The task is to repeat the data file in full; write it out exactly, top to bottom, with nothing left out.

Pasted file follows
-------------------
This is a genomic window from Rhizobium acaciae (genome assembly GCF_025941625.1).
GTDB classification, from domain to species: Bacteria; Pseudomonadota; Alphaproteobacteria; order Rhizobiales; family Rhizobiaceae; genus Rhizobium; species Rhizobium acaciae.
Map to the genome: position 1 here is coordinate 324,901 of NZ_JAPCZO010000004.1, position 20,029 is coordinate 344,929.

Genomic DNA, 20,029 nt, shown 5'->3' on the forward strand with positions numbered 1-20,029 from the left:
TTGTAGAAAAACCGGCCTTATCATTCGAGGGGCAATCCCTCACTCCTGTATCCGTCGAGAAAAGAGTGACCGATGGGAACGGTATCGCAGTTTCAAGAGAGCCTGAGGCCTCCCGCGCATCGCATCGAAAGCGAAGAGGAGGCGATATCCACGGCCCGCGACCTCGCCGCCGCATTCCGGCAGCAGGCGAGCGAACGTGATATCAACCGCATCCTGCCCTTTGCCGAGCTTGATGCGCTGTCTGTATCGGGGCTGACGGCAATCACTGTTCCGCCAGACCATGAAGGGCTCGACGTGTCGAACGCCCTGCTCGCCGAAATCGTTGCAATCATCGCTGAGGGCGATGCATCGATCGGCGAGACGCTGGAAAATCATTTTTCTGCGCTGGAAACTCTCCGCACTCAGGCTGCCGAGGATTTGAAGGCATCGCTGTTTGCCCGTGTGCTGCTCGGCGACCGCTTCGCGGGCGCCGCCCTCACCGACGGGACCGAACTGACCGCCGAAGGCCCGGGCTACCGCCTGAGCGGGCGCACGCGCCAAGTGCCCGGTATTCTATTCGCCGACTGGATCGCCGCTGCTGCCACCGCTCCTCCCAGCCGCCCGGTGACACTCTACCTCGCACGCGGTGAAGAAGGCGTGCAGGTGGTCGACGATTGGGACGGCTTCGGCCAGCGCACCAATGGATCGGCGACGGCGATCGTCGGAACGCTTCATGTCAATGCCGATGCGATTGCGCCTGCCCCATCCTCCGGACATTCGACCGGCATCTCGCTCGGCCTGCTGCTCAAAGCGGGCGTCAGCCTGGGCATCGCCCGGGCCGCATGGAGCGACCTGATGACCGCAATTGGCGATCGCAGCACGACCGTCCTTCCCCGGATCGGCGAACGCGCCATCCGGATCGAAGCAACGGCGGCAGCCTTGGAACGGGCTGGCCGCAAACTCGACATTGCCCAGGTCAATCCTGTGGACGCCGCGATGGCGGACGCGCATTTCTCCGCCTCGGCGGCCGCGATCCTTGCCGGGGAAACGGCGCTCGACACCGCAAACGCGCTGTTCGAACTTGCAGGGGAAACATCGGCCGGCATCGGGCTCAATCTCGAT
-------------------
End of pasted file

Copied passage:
This is a genomic window from Rhizobium acaciae (genome assembly GCF_025941625.1).
GTDB classification, from domain to species: Bacteria; Pseudomonadota; Alphaproteobacteria; order Rhizobiales; family Rhizobiaceae; genus Rhizobium; species Rhizobium acaciae.
Map to the genome: position 1 here is coordinate 324,901 of NZ_JAPCZO010000004.1, position 20,029 is coordinate 344,929.

Genomic DNA, 20,029 nt, shown 5'->3' on the forward strand with positions numbered 1-20,029 from the left:
TTGTAGAAAAACCGGCCTTATCATTCGAGGGGCAATCCCTCACTCCTGTATCCGTCGAGAAAAGAGTGACCGATGGGAACGGTATCGCAGTTTCAAGAGAGCCTGAGGCCTCCCGCGCATCGCATCGAAAGCGAAGAGGAGGCGATATCCACGGCCCGCGACCTCGCCGCCGCATTCCGGCAGCAGGCGAGCGAACGTGATATCAACCGCATCCTGCCCTTTGCCGAGCTTGATGCGCTGTCTGTATCGGGGCTGACGGCAATCACTGTTCCGCCAGACCATGAAGGGCTCGACGTGTCGAACGCCCTGCTCGCCGAAATCGTTGCAATCATCGCTGAGGGCGATGCATCGATCGGCGAGACGCTGGAAAATCATTTTTCTGCGCTGGAAACTCTCCGCACTCAGGCTGCCGAGGATTTGAAGGCATCGCTGTTTGCCCGTGTGCTGCTCGGCGACCGCTTCGCGGGCGCCGCCCTCACCGACGGGACCGAACTGACCGCCGAAGGCCCGGGCTACCGCCTGAGCGGGCGCACGCGCCAAGTGCCCGGTATTCTATTCGCCGACTGGATCGCCGCTGCTGCCACCGCTCCTCCCAGCCGCCCGGTGACACTCTACCTCGCACGCGGTGAAGAAGGCGTGCAGGTGGTCGACGATTGGGACGGCTTCGGCCAGCGCACCAATGGATCGGCGACGGCGATCGTCGGAACGCTTCATGTCAATGCCGATGCGATTGCGCCTGCCCCATCCTCCGGACATTCGACCGGCATCTCGCTCGGCCTGCTGCTCAAAGCGGGCGTCAGCCTGGGCATCGCCCGGGCCGCATGGAGCGACCTGATGACCGCAATTGGCGATCGCAGCACGACCGTCCTTCCCCGGATCGGCGAACGCGCCATCCGGATCGAAGCAACGGCGGCAGCCTTGGAACGGGCTGGCCGCAAACTCGACATTGCCCAGGTCAATCCTGTGGACGCCGCGATGGCGGACGCGCATTTCTCCGCCTCGGCGGCCGCGATCCTTGCCGGGGAAACGGCGCTCGACACCGCAAACGCGCTGTTCGAACTTGCAGGGGAAACATCGGCCGGCATCGGGCTCAATCTCGAT